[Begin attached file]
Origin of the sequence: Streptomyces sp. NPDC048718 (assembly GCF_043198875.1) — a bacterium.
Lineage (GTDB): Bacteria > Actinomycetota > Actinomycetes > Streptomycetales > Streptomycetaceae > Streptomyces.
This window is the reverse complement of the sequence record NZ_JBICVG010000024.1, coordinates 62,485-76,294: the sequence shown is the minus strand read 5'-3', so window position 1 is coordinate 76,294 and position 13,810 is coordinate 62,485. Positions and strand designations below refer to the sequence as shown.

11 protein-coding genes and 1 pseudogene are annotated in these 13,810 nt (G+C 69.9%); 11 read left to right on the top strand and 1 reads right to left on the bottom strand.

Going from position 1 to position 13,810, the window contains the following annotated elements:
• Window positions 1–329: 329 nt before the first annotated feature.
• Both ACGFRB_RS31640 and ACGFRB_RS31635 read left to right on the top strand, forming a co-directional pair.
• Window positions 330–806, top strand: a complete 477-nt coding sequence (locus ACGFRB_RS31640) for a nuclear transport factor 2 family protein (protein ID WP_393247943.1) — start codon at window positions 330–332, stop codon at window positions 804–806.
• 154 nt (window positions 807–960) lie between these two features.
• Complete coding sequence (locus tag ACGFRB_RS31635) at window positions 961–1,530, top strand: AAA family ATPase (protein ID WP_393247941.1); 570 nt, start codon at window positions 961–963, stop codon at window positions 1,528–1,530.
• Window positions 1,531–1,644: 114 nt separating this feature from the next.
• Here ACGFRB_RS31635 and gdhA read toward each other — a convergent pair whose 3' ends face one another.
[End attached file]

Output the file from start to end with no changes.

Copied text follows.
Origin of the sequence: Streptomyces sp. NPDC048718 (assembly GCF_043198875.1) — a bacterium.
Lineage (GTDB): Bacteria > Actinomycetota > Actinomycetes > Streptomycetales > Streptomycetaceae > Streptomyces.
This window is the reverse complement of the sequence record NZ_JBICVG010000024.1, coordinates 62,485-76,294: the sequence shown is the minus strand read 5'-3', so window position 1 is coordinate 76,294 and position 13,810 is coordinate 62,485. Positions and strand designations below refer to the sequence as shown.

11 protein-coding genes and 1 pseudogene are annotated in these 13,810 nt (G+C 69.9%); 11 read left to right on the top strand and 1 reads right to left on the bottom strand.

Going from position 1 to position 13,810, the window contains the following annotated elements:
• Window positions 1–329: 329 nt before the first annotated feature.
• Both ACGFRB_RS31640 and ACGFRB_RS31635 read left to right on the top strand, forming a co-directional pair.
• Window positions 330–806, top strand: a complete 477-nt coding sequence (locus ACGFRB_RS31640) for a nuclear transport factor 2 family protein (protein ID WP_393247943.1) — start codon at window positions 330–332, stop codon at window positions 804–806.
• 154 nt (window positions 807–960) lie between these two features.
• Complete coding sequence (locus tag ACGFRB_RS31635) at window positions 961–1,530, top strand: AAA family ATPase (protein ID WP_393247941.1); 570 nt, start codon at window positions 961–963, stop codon at window positions 1,528–1,530.
• Window positions 1,531–1,644: 114 nt separating this feature from the next.
• Here ACGFRB_RS31635 and gdhA read toward each other — a convergent pair whose 3' ends face one another.